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The Red Baron – The World’s Greatest Pilot?

Who was the Red Baron

The Red Baron was born as Manfred Albrecht Baron von Richthofen on May 2, 1892 in Breslau, Silesia. He was born into a noble German family.

He was an amazing fighter pilot who fought for Germany in World War 1.

According to rumors, by the beginning of 1918, Richthofen had become so legendary that the command feared that if he died, the fighting spirit of the Germans would be dealt a heavy blow.

How the Red Baron started his career

Richthofen decided to become a pilot after a chance meeting with the famous ace Oswald Bölke.

Richtofen later wrote in his diary that this meeting became crucial in his life.

Richthofen then served with Bölke in the Jasta 2 squadron.

He won his first air match on September 17, 1916 in the Cambrai region.

After that, he ordered a friend’s jeweler silver cup engraved with the date of the battle and the type of shot down airplane.

When blockages with silver began in besieged Germany, Richthofen had 60 such cups.

On November 23, 1916, he shot down his 11th plane, English ace Lano Hawker, on Airco DH2, which was then called the “British Bölke.”

Despite the victory, he decided that his Albatros D.II fighter was not good enough and needed a plane with better maneuverability, even if it was less fast.

At that time, the Albatrosses were the main fighters of the German Empire Air Force.

Richthofen flew on the D.III and DV models for a significant part of 1917, until he received the Fokker Dr.I triplane in September.

This plane, painted in bright red color, is considered its symbol, although there are still doubts whether the baron ever flew on a completely red triplane, or if only a few details of the plane were painted red.

the red baron

The Squadron Air Circus

In January 1917, the Baron shot down his 16th opponent and was awarded the highest military award of Prussia – the Order of “ Pour le Mérite ”.

In February, he was entrusted with the command of the squadron of Jasta 11.

Many German aces flew in it, including Ernst Udet.

In order to simplify the recognition of each other in battle, the color of all the planes of this unit was red, and some, including the Richthofen fighter were completely red.

Jasta 11 personnel were usually housed in tents, which allowed them to be closer to the front line and provided the mobility necessary to avoid the Allied bombing.

Because of this, the squadron was called the ” air circus.”

Under the command of Richthofen, the squadron operated very successfully: in the most successful month – April 1917, called by the British pilots ” Bloody April “, Manfred alone shot down 22 enemy aircraft.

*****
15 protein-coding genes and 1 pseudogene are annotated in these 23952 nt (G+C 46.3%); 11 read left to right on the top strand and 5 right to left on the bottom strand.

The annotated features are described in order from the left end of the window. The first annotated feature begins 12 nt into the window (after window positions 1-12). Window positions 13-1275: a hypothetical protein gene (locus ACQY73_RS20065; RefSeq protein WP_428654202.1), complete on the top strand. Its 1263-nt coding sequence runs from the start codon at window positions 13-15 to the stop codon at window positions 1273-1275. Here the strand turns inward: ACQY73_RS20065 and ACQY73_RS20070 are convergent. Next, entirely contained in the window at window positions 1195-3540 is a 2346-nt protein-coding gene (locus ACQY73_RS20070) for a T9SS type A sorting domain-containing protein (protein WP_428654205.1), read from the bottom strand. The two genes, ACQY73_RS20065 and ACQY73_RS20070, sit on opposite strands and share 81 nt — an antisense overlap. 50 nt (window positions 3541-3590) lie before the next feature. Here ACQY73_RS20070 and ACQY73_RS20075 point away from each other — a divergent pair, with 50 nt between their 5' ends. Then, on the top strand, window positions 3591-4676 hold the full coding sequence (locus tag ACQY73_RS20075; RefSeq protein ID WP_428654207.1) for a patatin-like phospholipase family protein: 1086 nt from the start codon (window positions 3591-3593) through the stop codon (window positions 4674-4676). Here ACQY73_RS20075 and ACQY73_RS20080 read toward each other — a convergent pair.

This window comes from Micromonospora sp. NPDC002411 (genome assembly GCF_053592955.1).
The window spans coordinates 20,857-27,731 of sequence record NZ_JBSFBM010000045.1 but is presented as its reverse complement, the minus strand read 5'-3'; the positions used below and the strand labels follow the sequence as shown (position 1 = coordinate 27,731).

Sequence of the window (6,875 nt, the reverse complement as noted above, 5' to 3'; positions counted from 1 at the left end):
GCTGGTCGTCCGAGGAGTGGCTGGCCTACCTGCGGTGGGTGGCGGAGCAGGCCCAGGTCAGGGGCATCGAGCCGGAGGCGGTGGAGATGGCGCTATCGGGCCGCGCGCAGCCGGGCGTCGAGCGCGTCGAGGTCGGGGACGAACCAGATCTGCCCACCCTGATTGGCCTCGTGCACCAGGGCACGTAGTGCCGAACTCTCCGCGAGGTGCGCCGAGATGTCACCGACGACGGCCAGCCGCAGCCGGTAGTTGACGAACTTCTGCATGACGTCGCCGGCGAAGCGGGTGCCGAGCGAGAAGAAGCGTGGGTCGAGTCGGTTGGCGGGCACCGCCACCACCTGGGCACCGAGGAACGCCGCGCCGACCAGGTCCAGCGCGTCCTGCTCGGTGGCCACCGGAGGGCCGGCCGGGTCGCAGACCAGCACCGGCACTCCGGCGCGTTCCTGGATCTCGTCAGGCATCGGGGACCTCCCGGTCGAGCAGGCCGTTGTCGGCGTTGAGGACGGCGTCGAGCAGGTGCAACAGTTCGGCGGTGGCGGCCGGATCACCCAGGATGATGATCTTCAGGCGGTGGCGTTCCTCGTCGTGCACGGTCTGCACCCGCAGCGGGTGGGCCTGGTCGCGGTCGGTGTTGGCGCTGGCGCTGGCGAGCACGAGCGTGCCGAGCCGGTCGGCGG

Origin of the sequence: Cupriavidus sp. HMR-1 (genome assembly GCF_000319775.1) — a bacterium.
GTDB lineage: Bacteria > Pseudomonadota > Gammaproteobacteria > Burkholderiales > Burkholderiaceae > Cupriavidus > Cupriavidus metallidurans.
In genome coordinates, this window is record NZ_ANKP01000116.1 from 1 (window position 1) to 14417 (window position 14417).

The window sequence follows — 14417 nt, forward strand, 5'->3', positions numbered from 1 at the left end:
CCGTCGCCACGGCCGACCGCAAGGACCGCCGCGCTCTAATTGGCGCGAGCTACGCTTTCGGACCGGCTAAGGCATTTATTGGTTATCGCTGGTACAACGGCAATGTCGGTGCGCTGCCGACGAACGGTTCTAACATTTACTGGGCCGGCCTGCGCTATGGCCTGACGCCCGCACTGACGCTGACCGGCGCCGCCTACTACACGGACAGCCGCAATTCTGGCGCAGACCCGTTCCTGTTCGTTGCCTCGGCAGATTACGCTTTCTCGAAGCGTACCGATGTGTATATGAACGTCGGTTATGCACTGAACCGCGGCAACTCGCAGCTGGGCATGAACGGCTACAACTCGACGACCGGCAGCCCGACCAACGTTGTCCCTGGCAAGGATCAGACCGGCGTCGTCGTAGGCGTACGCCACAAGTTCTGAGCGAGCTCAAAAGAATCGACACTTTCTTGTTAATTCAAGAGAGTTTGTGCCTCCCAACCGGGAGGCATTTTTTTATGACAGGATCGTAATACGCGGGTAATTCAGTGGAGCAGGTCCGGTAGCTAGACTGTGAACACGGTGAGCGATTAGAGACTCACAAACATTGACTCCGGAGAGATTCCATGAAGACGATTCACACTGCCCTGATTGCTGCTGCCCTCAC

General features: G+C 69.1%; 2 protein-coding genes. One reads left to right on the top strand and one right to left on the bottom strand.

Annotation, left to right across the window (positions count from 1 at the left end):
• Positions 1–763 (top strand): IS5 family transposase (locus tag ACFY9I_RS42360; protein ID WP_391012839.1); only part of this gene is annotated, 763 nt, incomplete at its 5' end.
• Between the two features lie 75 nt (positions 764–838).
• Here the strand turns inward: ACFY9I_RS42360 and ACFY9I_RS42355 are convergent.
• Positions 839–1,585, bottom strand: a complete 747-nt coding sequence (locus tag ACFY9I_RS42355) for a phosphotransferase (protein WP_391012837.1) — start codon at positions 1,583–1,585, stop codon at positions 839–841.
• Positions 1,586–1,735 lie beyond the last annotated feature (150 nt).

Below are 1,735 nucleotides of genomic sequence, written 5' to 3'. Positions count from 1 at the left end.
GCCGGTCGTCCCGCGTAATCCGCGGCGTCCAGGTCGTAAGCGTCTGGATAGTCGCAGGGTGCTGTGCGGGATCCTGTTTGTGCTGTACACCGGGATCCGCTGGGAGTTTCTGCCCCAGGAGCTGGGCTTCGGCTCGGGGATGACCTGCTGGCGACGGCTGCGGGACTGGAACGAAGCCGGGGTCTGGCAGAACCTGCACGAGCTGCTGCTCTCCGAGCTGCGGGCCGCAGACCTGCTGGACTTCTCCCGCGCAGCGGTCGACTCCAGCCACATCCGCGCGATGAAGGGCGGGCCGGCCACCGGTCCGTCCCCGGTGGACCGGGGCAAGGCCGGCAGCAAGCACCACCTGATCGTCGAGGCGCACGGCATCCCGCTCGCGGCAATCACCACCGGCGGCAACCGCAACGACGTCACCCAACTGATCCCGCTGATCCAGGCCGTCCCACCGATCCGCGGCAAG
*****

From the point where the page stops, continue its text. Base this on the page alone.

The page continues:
On July 6, he was seriously injured and out of action for several weeks.

A head wound led to grave consequences – Richthofen suffered from headaches and nausea, his character also changed.

It is believed that before the injury he did not tend to stubbornly follow one goal, forgetting about others.

Later, this quality played a role in his death. After returning to service, Richthofen was entrusted with the command of the 1st Fighter Regiment, consisting of Jasta 4, 6, 10, and 11 squadrons.

According to rumors, by the beginning of 1918, Richthofen had become so legendary that the command feared that if he died, the fighting spirit of the Germans would be dealt a heavy blow.

He was offered to resign, but he refused, saying that his duty was to provide air support to soldiers on earth who did not have such a choice.

After the death of Richthofen, the command of the “air circus” passed to the successor of his choice – Wilhelm Reinhard, who commanded the unit until his death in a plane crash on July 3, 1918 during the flight of a new fighter.

After this, the command passed to Hermann Goering.

How did the Red Baron die?

On April 21, 1918, Manfred von Richthofen was mortally wounded in a battle over the hills of Morlancour, in the Somme River region, while pursuing a Canadian Lieutenant Wilfred May’s Sopwith Camel plane.

In turn, the Red Baron was pursued by the commander of the Canadian squadron, Captain Arthur Roy Brown.

Also on the red “Fokker” by Richthofen machine gunners fired and the arrows of the Australian infantry division.

Richthofen was injured by a.303 British caliber bullet, standard for the British Empire’s small arms, which hit the chest from below from behind and went through.

He immediately landed on a hill near the Brae Carby road, north of the village of Vaux-sur-Somme.

His Fokker was not damaged during landing.

It is currently believed that Richthofen was killed from an anti-aircraft machine gun, possibly by sergeant Cedric Popkin of the 24th machine gun company.

The 3rd Squadron of the Australian Air Force, the closest unit of the Entente forces, buried Richthofen with military honors in the cemetery of the village of Bertangl near Amiens on April 22, 1918.

Three years later, by order of the French authorities, he was reburied in a cemetery for German soldiers.

On November 20, 1925, the remains of Richthofen were transported to Berlin and again in the presence of thousands of citizens, military officials, members of the government and Hindenburg themselves again buried in a Berlin cemetery.

In 1975, the ashes of the Red Baron were again disturbed, and now he rests in the family cemetery in Wiesbaden.

Source:

Nikolai Georgievich Bodrikhin. The best aces of the 20th century.

Cite this article as: Hayden Chakra, "The Red Baron – The World’s Greatest Pilot?," in About History, May 5, 2020, https://about-history.com/the-red-baron/.

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